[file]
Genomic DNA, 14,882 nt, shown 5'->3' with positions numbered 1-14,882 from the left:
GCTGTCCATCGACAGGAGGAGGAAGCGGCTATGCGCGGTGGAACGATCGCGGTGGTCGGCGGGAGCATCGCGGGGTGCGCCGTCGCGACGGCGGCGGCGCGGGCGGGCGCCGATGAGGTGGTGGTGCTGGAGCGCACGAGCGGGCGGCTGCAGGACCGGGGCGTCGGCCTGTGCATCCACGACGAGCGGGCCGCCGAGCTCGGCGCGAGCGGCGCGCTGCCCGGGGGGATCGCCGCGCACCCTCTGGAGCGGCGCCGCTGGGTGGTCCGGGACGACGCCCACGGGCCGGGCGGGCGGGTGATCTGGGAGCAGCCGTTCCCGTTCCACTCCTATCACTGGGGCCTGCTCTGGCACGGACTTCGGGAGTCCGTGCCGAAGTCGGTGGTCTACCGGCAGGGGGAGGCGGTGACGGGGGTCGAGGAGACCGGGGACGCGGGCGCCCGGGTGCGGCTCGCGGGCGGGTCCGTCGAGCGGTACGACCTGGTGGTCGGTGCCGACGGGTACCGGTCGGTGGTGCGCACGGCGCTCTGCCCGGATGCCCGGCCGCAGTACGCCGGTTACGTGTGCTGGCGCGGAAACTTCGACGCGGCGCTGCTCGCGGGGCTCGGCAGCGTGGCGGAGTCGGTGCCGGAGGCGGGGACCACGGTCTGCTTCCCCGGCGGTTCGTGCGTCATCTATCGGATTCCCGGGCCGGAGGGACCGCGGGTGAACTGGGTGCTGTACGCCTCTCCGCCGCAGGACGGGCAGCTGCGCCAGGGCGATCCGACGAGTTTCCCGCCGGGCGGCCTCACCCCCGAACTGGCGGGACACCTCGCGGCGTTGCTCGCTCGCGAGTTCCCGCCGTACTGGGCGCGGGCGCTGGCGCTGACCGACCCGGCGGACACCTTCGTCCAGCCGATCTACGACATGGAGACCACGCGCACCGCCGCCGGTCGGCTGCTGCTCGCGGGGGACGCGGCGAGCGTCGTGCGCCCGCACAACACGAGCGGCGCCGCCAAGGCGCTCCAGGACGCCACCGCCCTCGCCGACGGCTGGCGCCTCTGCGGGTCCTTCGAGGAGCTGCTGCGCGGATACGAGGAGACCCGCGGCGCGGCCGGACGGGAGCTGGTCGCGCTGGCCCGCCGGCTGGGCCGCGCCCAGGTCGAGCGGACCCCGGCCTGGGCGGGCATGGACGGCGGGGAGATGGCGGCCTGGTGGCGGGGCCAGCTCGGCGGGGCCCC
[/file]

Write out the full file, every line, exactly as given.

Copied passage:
Genomic DNA, 14,882 nt, shown 5'->3' with positions numbered 1-14,882 from the left:
GCTGTCCATCGACAGGAGGAGGAAGCGGCTATGCGCGGTGGAACGATCGCGGTGGTCGGCGGGAGCATCGCGGGGTGCGCCGTCGCGACGGCGGCGGCGCGGGCGGGCGCCGATGAGGTGGTGGTGCTGGAGCGCACGAGCGGGCGGCTGCAGGACCGGGGCGTCGGCCTGTGCATCCACGACGAGCGGGCCGCCGAGCTCGGCGCGAGCGGCGCGCTGCCCGGGGGGATCGCCGCGCACCCTCTGGAGCGGCGCCGCTGGGTGGTCCGGGACGACGCCCACGGGCCGGGCGGGCGGGTGATCTGGGAGCAGCCGTTCCCGTTCCACTCCTATCACTGGGGCCTGCTCTGGCACGGACTTCGGGAGTCCGTGCCGAAGTCGGTGGTCTACCGGCAGGGGGAGGCGGTGACGGGGGTCGAGGAGACCGGGGACGCGGGCGCCCGGGTGCGGCTCGCGGGCGGGTCCGTCGAGCGGTACGACCTGGTGGTCGGTGCCGACGGGTACCGGTCGGTGGTGCGCACGGCGCTCTGCCCGGATGCCCGGCCGCAGTACGCCGGTTACGTGTGCTGGCGCGGAAACTTCGACGCGGCGCTGCTCGCGGGGCTCGGCAGCGTGGCGGAGTCGGTGCCGGAGGCGGGGACCACGGTCTGCTTCCCCGGCGGTTCGTGCGTCATCTATCGGATTCCCGGGCCGGAGGGACCGCGGGTGAACTGGGTGCTGTACGCCTCTCCGCCGCAGGACGGGCAGCTGCGCCAGGGCGATCCGACGAGTTTCCCGCCGGGCGGCCTCACCCCCGAACTGGCGGGACACCTCGCGGCGTTGCTCGCTCGCGAGTTCCCGCCGTACTGGGCGCGGGCGCTGGCGCTGACCGACCCGGCGGACACCTTCGTCCAGCCGATCTACGACATGGAGACCACGCGCACCGCCGCCGGTCGGCTGCTGCTCGCGGGGGACGCGGCGAGCGTCGTGCGCCCGCACAACACGAGCGGCGCCGCCAAGGCGCTCCAGGACGCCACCGCCCTCGCCGACGGCTGGCGCCTCTGCGGGTCCTTCGAGGAGCTGCTGCGCGGATACGAGGAGACCCGCGGCGCGGCCGGACGGGAGCTGGTCGCGCTGGCCCGCCGGCTGGGCCGCGCCCAGGTCGAGCGGACCCCGGCCTGGGCGGGCATGGACGGCGGGGAGATGGCGGCCTGGTGGCGGGGCCAGCTCGGCGGGGCCCC